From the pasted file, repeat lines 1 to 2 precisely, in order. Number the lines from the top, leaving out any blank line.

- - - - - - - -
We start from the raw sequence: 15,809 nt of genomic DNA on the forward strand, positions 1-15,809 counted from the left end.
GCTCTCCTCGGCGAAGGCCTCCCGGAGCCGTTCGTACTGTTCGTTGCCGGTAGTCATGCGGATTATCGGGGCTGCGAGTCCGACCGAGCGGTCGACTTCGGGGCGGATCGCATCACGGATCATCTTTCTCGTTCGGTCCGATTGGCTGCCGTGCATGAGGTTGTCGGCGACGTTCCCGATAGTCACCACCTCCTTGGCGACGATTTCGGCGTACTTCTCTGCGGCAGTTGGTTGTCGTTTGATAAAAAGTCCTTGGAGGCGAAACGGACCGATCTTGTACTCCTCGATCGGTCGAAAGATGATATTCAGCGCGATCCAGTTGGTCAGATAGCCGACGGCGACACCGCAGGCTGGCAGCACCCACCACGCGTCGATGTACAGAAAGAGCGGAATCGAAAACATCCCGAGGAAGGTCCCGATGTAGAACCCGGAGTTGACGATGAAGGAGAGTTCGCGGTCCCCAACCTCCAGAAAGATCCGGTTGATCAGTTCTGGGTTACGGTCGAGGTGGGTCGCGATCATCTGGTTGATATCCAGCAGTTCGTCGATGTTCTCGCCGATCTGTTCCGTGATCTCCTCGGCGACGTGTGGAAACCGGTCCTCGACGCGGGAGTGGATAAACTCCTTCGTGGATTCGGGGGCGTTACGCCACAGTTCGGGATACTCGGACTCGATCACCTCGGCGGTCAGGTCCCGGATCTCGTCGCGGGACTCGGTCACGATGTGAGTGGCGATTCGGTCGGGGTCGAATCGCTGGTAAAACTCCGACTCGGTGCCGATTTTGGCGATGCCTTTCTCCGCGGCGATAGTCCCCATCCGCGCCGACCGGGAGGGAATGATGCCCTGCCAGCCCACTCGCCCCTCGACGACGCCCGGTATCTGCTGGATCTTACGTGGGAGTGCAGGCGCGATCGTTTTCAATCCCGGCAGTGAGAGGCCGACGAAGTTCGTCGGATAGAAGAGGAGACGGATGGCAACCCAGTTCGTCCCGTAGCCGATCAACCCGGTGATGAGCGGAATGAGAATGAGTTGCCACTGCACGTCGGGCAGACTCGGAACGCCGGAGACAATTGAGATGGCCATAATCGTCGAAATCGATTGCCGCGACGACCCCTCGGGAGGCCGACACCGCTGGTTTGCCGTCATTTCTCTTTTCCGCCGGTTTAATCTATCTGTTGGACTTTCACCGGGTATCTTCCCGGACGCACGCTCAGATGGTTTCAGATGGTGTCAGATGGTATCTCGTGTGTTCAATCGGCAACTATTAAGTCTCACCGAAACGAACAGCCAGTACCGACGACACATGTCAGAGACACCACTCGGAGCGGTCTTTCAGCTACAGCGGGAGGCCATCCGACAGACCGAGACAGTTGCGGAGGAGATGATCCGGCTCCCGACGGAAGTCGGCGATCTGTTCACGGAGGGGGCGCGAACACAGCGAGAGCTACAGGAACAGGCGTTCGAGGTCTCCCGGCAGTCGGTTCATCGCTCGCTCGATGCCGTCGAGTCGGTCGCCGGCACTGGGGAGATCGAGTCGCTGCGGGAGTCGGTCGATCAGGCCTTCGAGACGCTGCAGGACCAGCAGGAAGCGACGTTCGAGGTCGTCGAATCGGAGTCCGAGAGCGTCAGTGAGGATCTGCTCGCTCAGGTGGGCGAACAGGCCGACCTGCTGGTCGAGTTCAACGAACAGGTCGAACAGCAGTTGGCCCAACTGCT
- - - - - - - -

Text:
We start from the raw sequence: 15,809 nt of genomic DNA on the forward strand, positions 1-15,809 counted from the left end.
GCTCTCCTCGGCGAAGGCCTCCCGGAGCCGTTCGTACTGTTCGTTGCCGGTAGTCATGCGGATTATCGGGGCTGCGAGTCCGACCGAGCGGTCGACTTCGGGGCGGATCGCATCACGGATCATCTTTCTCGTTCGGTCCGATTGGCTGCCGTGCATGAGGTTGTCGGCGACGTTCCCGATAGTCACCACCTCCTTGGCGACGATTTCGGCGTACTTCTCTGCGGCAGTTGGTTGTCGTTTGATAAAAAGTCCTTGGAGGCGAAACGGACCGATCTTGTACTCCTCGATCGGTCGAAAGATGATATTCAGCGCGATCCAGTTGGTCAGATAGCCGACGGCGACACCGCAGGCTGGCAGCACCCACCACGCGTCGATGTACAGAAAGAGCGGAATCGAAAACATCCCGAGGAAGGTCCCGATGTAGAACCCGGAGTTGACGATGAAGGAGAGTTCGCGGTCCCCAACCTCCAGAAAGATCCGGTTGATCAGTTCTGGGTTACGGTCGAGGTGGGTCGCGATCATCTGGTTGATATCCAGCAGTTCGTCGATGTTCTCGCCGATCTGTTCCGTGATCTCCTCGGCGACGTGTGGAAACCGGTCCTCGACGCGGGAGTGGATAAACTCCTTCGTGGATTCGGGGGCGTTACGCCACAGTTCGGGATACTCGGACTCGATCACCTCGGCGGTCAGGTCCCGGATCTCGTCGCGGGACTCGGTCACGATGTGAGTGGCGATTCGGTCGGGGTCGAATCGCTGGTAAAACTCCGACTCGGTGCCGATTTTGGCGATGCCTTTCTCCGCGGCGATAGTCCCCATCCGCGCCGACCGGGAGGGAATGATGCCCTGCCAGCCCACTCGCCCCTCGACGACGCCCGGTATCTGCTGGATCTTACGTGGGAGTGCAGGCGCGATCGTTTTCAATCCCGGCAGTGAGAGGCCGACGAAGTTCGTCGGATAGAAGAGGAGACGGATGGCAACCCAGTTCGTCCCGTAGCCGATCAACCCGGTGATGAGCGGAATGAGAATGAGTTGCCACTGCACGTCGGGCAGACTCGGAACGCCGGAGACAATTGAGATGGCCATAATCGTCGAAATCGATTGCCGCGACGACCCCTCGGGAGGCCGACACCGCTGGTTTGCCGTCATTTCTCTTTTCCGCCGGTTTAATCTATCTGTTGGACTTTCACCGGGTATCTTCCCGGACGCACGCTCAGATGGTTTCAGATGGTGTCAGATGGTATCTCGTGTGTTCAATCGGCAACTATTAAGTCTCACCGAAACGAACAGCCAGTACCGACGACACATGTCAGAGACACCACTCGGAGCGGTCTTTCAGCTACAGCGGGAGGCCATCCGACAGACCGAGACAGTTGCGGAGGAGATGATCCGGCTCCCGACGGAAGTCGGCGATCTGTTCACGGAGGGGGCGCGAACACAGCGAGAGCTACAGGAACAGGCGTTCGAGGTCTCCCGGCAGTCGGTTCATCGCTCGCTCGATGCCGTCGAGTCGGTCGCCGGCACTGGGGAGATCGAGTCGCTGCGGGAGTCGGTCGATCAGGCCTTCGAGACGCTGCAGGACCAGCAGGAAGCGACGTTCGAGGTCGTCGAATCGGAGTCCGAGAGCGTCAGTGAGGATCTGCTCGCTCAGGTGGGCGAACAGGCCGACCTGCTGGTCGAGTTCAACGAACAGGTCGAACAGCAGTTGGCCCAACTGCT